Your browser is no longer supported

For the best possible experience using our website we recommend you upgrade to a newer version or another browser.

Your browser appears to have cookies disabled. For the best experience of this website, please enable cookies in your browser

We'll assume we have your consent to use cookies, for example so you won't need to log in each time you visit our site.
Learn more

A healthy new year

  • Comment
Many of us will be thinking about healthier lifestyles after the Christmas binge. But promoting healthy living is also a priority for local government.

South Gloucestershire Council was transforming school dinners long before celebrity chefs took up the cause, leading Jamie Oliver to sing its praises to the House of Commons select committee on health last month.

The chef described the council’s meals service as “incredible” and highlighted the work of Kay Knight, head of support and traded services.

So what prompted this praise?

Holistic catering

“Rather than saying this is a school meals service, we are delivering a holistic catering service with an emphasis on good food, health and the environment, for both children and the elderly,” says Ms Knight.

School kitchens prepare welfare meals for local residents as well as their own pupils, cutting down on cost and food miles and offering far more flexibility.

“Elderly people can tell the driver who drops the food off ‘Could I have a little less gravy?’ or that they have a sore throat so would like some jelly,” adds Ms Knight.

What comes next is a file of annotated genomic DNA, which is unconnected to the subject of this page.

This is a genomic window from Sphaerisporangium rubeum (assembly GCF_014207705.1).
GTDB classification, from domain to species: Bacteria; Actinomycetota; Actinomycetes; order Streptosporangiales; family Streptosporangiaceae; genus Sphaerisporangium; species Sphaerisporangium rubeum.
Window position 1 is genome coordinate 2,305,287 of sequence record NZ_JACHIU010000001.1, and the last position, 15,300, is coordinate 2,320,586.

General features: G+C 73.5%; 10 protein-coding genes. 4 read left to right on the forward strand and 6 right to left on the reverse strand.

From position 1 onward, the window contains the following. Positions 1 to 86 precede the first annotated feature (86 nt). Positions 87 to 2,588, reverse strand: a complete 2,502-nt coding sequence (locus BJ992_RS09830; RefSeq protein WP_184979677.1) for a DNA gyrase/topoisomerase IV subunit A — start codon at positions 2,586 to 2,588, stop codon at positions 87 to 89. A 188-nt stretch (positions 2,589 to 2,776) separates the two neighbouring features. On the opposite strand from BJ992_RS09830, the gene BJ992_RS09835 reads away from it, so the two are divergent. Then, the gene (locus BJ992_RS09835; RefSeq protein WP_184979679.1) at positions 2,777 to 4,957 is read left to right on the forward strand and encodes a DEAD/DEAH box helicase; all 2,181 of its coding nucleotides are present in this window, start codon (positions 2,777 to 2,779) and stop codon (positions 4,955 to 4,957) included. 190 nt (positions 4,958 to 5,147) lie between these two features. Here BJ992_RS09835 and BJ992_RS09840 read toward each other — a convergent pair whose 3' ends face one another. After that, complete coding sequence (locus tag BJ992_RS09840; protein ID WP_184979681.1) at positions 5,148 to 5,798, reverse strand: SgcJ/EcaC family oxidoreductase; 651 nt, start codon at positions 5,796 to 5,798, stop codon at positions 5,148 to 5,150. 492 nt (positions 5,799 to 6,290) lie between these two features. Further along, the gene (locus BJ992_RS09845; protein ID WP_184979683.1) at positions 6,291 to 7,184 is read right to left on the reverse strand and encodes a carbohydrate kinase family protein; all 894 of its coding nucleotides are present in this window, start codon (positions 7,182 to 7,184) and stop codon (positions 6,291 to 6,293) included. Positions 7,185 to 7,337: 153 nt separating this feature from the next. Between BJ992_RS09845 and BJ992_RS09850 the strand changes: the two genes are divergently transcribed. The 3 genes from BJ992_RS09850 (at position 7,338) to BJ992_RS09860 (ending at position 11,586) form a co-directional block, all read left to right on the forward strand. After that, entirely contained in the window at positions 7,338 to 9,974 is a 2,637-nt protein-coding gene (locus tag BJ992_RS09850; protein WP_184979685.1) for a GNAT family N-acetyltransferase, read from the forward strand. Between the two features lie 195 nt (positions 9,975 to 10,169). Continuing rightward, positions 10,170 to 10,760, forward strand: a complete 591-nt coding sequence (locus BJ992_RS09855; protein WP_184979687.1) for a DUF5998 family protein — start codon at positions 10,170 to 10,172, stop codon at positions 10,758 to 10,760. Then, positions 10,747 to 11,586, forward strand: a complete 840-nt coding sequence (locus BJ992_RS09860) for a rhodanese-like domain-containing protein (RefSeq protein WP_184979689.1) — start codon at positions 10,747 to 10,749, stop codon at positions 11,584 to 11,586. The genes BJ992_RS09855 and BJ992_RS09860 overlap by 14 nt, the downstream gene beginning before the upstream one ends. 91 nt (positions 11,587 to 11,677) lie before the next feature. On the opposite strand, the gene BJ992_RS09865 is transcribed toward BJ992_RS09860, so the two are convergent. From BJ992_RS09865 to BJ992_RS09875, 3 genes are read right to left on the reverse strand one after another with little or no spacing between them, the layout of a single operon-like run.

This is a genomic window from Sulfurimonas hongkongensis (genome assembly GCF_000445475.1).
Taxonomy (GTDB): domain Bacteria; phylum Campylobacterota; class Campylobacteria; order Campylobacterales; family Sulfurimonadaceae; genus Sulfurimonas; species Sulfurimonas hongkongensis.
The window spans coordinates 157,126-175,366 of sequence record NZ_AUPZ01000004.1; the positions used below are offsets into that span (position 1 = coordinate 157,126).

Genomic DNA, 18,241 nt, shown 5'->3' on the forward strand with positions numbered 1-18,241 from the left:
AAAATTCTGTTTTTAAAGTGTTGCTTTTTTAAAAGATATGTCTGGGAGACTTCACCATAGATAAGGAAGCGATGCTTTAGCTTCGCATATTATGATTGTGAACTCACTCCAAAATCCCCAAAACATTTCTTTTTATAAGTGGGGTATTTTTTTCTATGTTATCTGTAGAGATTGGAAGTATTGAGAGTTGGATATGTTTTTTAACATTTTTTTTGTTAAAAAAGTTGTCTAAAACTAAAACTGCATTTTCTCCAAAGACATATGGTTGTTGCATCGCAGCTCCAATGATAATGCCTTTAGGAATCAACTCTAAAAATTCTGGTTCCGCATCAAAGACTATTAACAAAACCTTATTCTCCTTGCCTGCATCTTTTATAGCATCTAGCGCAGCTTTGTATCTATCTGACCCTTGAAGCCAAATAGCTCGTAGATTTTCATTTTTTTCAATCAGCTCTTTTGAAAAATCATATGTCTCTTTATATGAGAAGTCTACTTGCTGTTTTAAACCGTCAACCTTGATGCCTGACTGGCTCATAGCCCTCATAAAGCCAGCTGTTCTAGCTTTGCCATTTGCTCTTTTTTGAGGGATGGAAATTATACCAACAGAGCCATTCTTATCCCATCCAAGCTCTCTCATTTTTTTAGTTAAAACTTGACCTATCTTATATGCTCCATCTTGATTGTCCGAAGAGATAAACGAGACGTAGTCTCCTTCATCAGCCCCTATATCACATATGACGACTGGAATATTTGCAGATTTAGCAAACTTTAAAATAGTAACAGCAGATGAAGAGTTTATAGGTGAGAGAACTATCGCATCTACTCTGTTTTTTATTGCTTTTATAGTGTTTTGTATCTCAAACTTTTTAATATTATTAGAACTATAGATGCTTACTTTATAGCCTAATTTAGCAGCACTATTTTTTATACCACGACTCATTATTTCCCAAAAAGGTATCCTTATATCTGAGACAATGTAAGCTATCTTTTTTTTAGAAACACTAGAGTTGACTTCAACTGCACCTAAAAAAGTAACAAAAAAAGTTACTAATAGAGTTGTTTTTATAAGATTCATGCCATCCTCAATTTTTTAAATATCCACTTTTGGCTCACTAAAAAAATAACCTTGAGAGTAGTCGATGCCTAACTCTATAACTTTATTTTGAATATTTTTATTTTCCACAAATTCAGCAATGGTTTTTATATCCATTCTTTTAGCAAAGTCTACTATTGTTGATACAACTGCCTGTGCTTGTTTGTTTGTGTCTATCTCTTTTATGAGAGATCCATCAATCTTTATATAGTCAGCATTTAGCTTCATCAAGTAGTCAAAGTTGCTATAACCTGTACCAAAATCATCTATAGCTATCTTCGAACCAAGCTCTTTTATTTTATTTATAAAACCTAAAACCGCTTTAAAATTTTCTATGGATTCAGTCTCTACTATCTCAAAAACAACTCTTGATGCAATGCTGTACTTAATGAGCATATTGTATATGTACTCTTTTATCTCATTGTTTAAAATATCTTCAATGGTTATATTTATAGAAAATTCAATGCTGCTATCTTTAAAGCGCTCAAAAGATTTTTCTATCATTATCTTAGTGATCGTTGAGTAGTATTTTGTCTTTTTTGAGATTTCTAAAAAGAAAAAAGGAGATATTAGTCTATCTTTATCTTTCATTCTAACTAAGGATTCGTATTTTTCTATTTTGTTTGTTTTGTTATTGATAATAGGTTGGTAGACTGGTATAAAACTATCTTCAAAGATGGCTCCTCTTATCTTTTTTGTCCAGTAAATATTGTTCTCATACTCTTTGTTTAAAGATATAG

“It’s humanising the service while making sure it is cost effective and good quality.”

All the meat and vegetables used are organic and 80% are sourced locally.

The extra cost of using local, quality ingredients is offset by bringing school and welfare catering together, reducing duplication. Profits from outside catering for local businesses and functions are reinvested back into the service.

A typical school dinner costs just 71p, while adults are charged£1.55.

Dramatic effect

The main challenge Ms Knight faced in transforming the meals service was persuading people change was possible.

But when the unitary authority pledged to allow the department to reinvest any profits back into the service, it had a dramatic effect.

“We know if we make some money it’s not taken away, so we have been able to boost the service and keep the prices down,” says Ms Knight.

Find out more:
South Gloucestershire Council - Kay Knight, head of support and traded services. Tel: 01454 863 246

See also within Best Practice

Reach the community

Tackling men's health

Educate staff about health

  • Comment

Have your say

You must sign in to make a comment

Please remember that the submission of any material is governed by our Terms and Conditions and by submitting material you confirm your agreement to these Terms and Conditions.

Links may be included in your comments but HTML is not permitted.